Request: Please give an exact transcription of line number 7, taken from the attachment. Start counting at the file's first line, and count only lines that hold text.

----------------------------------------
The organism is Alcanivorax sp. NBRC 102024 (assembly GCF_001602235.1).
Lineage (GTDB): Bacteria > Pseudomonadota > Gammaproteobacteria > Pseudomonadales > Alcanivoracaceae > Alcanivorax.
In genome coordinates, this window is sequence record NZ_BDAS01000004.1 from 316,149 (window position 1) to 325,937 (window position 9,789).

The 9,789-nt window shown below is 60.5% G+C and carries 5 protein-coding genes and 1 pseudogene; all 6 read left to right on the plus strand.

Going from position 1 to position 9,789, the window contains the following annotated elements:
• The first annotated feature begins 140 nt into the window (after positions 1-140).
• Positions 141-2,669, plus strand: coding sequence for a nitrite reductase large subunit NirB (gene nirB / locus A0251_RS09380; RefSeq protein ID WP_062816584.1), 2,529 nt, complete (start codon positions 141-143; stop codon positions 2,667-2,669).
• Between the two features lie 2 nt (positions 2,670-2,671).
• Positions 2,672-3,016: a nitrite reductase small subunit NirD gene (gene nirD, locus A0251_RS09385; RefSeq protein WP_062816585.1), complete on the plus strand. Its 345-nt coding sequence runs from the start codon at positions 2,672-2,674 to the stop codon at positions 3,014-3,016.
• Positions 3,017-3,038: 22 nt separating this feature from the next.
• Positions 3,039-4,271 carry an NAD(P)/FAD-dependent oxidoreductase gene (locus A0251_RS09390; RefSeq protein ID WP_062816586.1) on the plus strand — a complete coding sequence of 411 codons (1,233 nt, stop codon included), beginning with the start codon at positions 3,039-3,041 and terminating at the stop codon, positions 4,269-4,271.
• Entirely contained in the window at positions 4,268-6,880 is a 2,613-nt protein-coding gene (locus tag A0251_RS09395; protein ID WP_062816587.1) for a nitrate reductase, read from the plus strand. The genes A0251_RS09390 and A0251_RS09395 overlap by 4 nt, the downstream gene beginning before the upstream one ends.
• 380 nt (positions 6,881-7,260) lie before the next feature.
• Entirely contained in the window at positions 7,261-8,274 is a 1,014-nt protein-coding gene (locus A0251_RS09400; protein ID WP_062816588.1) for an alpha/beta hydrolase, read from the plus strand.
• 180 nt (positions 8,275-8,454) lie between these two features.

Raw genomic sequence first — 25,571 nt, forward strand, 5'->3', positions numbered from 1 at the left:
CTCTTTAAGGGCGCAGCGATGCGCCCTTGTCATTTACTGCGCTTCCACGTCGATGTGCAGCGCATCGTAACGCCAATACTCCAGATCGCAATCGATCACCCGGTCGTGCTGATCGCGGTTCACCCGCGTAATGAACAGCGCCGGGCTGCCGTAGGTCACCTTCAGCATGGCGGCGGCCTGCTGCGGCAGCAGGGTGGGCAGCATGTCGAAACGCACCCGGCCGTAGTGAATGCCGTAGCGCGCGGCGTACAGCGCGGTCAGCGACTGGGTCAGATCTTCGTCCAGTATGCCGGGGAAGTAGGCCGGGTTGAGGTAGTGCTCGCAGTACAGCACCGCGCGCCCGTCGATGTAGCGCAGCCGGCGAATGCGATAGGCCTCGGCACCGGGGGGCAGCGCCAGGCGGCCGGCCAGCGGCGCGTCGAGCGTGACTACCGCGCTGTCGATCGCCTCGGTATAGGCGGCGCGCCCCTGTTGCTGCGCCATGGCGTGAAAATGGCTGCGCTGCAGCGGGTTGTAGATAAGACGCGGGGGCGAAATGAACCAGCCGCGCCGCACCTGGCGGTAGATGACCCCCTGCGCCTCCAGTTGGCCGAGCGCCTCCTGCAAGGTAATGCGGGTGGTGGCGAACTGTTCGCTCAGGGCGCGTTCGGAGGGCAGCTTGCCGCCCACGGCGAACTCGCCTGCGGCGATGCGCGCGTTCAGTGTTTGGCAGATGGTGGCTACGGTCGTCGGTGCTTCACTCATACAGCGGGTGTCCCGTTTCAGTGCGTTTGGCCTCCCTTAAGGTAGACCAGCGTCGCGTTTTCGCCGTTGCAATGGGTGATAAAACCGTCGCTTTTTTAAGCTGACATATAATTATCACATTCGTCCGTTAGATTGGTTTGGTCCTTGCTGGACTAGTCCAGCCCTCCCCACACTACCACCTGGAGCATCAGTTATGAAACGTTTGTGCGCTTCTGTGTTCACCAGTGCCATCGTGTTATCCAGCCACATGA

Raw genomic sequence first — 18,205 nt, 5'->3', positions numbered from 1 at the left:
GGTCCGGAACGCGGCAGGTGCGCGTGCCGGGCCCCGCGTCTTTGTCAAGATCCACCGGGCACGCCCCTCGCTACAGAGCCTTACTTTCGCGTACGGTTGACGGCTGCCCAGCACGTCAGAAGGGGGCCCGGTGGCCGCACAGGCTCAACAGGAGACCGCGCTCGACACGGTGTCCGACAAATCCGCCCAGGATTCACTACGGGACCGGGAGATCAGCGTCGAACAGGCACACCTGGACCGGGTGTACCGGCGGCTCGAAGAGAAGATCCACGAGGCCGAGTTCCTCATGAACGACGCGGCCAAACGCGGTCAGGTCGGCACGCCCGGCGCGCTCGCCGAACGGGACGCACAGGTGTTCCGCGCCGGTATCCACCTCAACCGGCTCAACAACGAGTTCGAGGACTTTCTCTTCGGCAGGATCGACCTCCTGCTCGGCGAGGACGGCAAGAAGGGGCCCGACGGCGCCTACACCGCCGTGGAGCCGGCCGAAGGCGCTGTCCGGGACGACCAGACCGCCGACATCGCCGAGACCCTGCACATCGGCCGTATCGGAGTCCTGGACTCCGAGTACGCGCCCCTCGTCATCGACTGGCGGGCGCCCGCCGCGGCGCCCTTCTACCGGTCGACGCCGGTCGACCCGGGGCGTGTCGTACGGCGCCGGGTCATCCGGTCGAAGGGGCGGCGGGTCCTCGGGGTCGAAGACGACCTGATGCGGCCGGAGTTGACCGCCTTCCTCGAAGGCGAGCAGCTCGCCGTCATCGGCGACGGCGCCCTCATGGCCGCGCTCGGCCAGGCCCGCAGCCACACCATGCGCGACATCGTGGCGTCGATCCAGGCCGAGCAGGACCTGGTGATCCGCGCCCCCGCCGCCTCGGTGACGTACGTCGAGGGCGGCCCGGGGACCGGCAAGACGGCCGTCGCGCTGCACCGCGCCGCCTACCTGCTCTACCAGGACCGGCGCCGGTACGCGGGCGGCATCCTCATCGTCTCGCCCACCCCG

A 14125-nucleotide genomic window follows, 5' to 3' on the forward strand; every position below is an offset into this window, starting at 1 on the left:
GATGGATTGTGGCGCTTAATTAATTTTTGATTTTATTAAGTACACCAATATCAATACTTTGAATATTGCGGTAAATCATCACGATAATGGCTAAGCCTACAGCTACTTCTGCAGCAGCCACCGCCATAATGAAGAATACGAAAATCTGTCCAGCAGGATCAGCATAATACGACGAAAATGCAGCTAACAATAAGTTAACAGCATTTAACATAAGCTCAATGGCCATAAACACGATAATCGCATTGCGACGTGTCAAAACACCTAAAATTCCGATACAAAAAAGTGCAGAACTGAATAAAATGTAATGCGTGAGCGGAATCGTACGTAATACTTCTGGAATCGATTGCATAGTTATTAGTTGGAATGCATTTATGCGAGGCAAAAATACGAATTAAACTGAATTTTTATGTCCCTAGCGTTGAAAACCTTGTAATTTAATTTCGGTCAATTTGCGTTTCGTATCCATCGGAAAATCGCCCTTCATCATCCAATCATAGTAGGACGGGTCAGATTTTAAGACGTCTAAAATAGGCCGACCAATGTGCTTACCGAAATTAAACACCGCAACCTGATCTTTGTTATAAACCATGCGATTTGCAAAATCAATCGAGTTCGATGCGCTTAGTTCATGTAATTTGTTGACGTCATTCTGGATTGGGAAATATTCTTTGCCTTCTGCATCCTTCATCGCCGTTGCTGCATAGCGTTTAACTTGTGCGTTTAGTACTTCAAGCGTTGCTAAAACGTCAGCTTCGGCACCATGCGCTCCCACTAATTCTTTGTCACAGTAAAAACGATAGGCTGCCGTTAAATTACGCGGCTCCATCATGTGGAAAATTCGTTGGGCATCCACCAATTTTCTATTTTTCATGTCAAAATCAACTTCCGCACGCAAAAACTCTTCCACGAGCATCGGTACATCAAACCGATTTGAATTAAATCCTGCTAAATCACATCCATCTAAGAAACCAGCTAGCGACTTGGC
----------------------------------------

• Positions 141-2,669, plus strand: coding sequence for a nitrite reductase large subunit NirB (gene nirB / locus A0251_RS09380; RefSeq protein ID WP_062816584.1), 2,529 nt, complete (start codon positions 141-143; stop codon positions 2,667-2,669).